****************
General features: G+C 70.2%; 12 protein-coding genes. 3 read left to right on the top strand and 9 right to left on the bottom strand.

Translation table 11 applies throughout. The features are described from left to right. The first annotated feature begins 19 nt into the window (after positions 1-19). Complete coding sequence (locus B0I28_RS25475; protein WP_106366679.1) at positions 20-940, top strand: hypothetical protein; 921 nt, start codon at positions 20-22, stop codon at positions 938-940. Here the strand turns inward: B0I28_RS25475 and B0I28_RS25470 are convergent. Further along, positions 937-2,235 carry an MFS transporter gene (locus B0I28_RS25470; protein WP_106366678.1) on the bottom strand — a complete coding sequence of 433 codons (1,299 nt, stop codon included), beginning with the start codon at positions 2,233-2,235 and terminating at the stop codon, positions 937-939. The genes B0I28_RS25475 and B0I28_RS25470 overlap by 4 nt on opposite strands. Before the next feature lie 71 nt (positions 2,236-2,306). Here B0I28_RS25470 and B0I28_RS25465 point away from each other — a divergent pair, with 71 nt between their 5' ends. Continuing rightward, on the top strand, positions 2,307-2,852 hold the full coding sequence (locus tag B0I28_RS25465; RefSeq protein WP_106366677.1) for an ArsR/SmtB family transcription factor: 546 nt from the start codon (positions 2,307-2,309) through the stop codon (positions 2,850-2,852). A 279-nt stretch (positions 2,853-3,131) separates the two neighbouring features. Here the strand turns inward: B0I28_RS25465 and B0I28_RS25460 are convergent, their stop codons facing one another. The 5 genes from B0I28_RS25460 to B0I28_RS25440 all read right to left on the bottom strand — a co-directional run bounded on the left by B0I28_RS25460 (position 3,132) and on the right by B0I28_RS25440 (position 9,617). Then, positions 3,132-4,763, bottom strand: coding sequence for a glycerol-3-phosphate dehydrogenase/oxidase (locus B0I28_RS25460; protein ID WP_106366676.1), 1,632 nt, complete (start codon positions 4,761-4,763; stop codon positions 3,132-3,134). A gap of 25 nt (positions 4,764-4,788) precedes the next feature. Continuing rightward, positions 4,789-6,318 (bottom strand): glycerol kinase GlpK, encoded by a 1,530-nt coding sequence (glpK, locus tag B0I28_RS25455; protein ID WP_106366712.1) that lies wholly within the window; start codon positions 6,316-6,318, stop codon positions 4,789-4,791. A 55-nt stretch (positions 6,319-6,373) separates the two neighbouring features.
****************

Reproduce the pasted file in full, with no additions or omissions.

General features: G+C 70.2%; 12 protein-coding genes. 3 read left to right on the top strand and 9 right to left on the bottom strand.

Translation table 11 applies throughout. The features are described from left to right. The first annotated feature begins 19 nt into the window (after positions 1-19). Complete coding sequence (locus B0I28_RS25475; protein WP_106366679.1) at positions 20-940, top strand: hypothetical protein; 921 nt, start codon at positions 20-22, stop codon at positions 938-940. Here the strand turns inward: B0I28_RS25475 and B0I28_RS25470 are convergent. Further along, positions 937-2,235 carry an MFS transporter gene (locus B0I28_RS25470; protein WP_106366678.1) on the bottom strand — a complete coding sequence of 433 codons (1,299 nt, stop codon included), beginning with the start codon at positions 2,233-2,235 and terminating at the stop codon, positions 937-939. The genes B0I28_RS25475 and B0I28_RS25470 overlap by 4 nt on opposite strands. Before the next feature lie 71 nt (positions 2,236-2,306). Here B0I28_RS25470 and B0I28_RS25465 point away from each other — a divergent pair, with 71 nt between their 5' ends. Continuing rightward, on the top strand, positions 2,307-2,852 hold the full coding sequence (locus tag B0I28_RS25465; RefSeq protein WP_106366677.1) for an ArsR/SmtB family transcription factor: 546 nt from the start codon (positions 2,307-2,309) through the stop codon (positions 2,850-2,852). A 279-nt stretch (positions 2,853-3,131) separates the two neighbouring features. Here the strand turns inward: B0I28_RS25465 and B0I28_RS25460 are convergent, their stop codons facing one another. The 5 genes from B0I28_RS25460 to B0I28_RS25440 all read right to left on the bottom strand — a co-directional run bounded on the left by B0I28_RS25460 (position 3,132) and on the right by B0I28_RS25440 (position 9,617). Then, positions 3,132-4,763, bottom strand: coding sequence for a glycerol-3-phosphate dehydrogenase/oxidase (locus B0I28_RS25460; protein ID WP_106366676.1), 1,632 nt, complete (start codon positions 4,761-4,763; stop codon positions 3,132-3,134). A gap of 25 nt (positions 4,764-4,788) precedes the next feature. Continuing rightward, positions 4,789-6,318 (bottom strand): glycerol kinase GlpK, encoded by a 1,530-nt coding sequence (glpK, locus tag B0I28_RS25455; protein ID WP_106366712.1) that lies wholly within the window; start codon positions 6,316-6,318, stop codon positions 4,789-4,791. A 55-nt stretch (positions 6,319-6,373) separates the two neighbouring features.